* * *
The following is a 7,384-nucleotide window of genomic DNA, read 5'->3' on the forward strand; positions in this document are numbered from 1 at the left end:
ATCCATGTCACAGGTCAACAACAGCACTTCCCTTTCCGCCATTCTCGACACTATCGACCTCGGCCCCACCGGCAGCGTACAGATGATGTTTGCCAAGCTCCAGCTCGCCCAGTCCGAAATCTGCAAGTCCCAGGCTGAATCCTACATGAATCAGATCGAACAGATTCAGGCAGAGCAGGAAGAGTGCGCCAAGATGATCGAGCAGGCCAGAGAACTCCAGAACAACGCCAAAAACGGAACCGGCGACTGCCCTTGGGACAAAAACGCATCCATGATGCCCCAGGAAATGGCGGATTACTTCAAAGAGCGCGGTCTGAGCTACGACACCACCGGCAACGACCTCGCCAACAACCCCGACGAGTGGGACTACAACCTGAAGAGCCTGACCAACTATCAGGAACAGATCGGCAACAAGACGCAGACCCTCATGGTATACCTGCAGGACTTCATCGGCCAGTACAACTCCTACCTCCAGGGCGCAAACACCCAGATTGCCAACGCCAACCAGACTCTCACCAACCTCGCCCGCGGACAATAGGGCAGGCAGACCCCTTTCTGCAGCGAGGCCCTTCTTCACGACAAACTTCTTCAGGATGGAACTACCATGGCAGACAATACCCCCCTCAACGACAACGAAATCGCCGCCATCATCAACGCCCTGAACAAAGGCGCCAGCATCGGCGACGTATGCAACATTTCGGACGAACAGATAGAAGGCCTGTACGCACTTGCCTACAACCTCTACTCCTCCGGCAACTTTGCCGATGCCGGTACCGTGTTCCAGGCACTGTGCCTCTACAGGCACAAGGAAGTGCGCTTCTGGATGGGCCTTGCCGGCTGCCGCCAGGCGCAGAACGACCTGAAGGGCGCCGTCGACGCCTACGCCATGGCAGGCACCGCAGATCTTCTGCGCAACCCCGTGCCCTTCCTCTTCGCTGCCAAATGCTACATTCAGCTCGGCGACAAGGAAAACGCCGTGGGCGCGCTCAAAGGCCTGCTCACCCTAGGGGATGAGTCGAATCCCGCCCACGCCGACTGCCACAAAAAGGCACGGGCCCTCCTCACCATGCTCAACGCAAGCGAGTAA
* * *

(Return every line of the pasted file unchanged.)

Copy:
The following is a 7,384-nucleotide window of genomic DNA, read 5'->3' on the forward strand; positions in this document are numbered from 1 at the left end:
ATCCATGTCACAGGTCAACAACAGCACTTCCCTTTCCGCCATTCTCGACACTATCGACCTCGGCCCCACCGGCAGCGTACAGATGATGTTTGCCAAGCTCCAGCTCGCCCAGTCCGAAATCTGCAAGTCCCAGGCTGAATCCTACATGAATCAGATCGAACAGATTCAGGCAGAGCAGGAAGAGTGCGCCAAGATGATCGAGCAGGCCAGAGAACTCCAGAACAACGCCAAAAACGGAACCGGCGACTGCCCTTGGGACAAAAACGCATCCATGATGCCCCAGGAAATGGCGGATTACTTCAAAGAGCGCGGTCTGAGCTACGACACCACCGGCAACGACCTCGCCAACAACCCCGACGAGTGGGACTACAACCTGAAGAGCCTGACCAACTATCAGGAACAGATCGGCAACAAGACGCAGACCCTCATGGTATACCTGCAGGACTTCATCGGCCAGTACAACTCCTACCTCCAGGGCGCAAACACCCAGATTGCCAACGCCAACCAGACTCTCACCAACCTCGCCCGCGGACAATAGGGCAGGCAGACCCCTTTCTGCAGCGAGGCCCTTCTTCACGACAAACTTCTTCAGGATGGAACTACCATGGCAGACAATACCCCCCTCAACGACAACGAAATCGCCGCCATCATCAACGCCCTGAACAAAGGCGCCAGCATCGGCGACGTATGCAACATTTCGGACGAACAGATAGAAGGCCTGTACGCACTTGCCTACAACCTCTACTCCTCCGGCAACTTTGCCGATGCCGGTACCGTGTTCCAGGCACTGTGCCTCTACAGGCACAAGGAAGTGCGCTTCTGGATGGGCCTTGCCGGCTGCCGCCAGGCGCAGAACGACCTGAAGGGCGCCGTCGACGCCTACGCCATGGCAGGCACCGCAGATCTTCTGCGCAACCCCGTGCCCTTCCTCTTCGCTGCCAAATGCTACATTCAGCTCGGCGACAAGGAAAACGCCGTGGGCGCGCTCAAAGGCCTGCTCACCCTAGGGGATGAGTCGAATCCCGCCCACGCCGACTGCCACAAAAAGGCACGGGCCCTCCTCACCATGCTCAACGCAAGCGAGTAA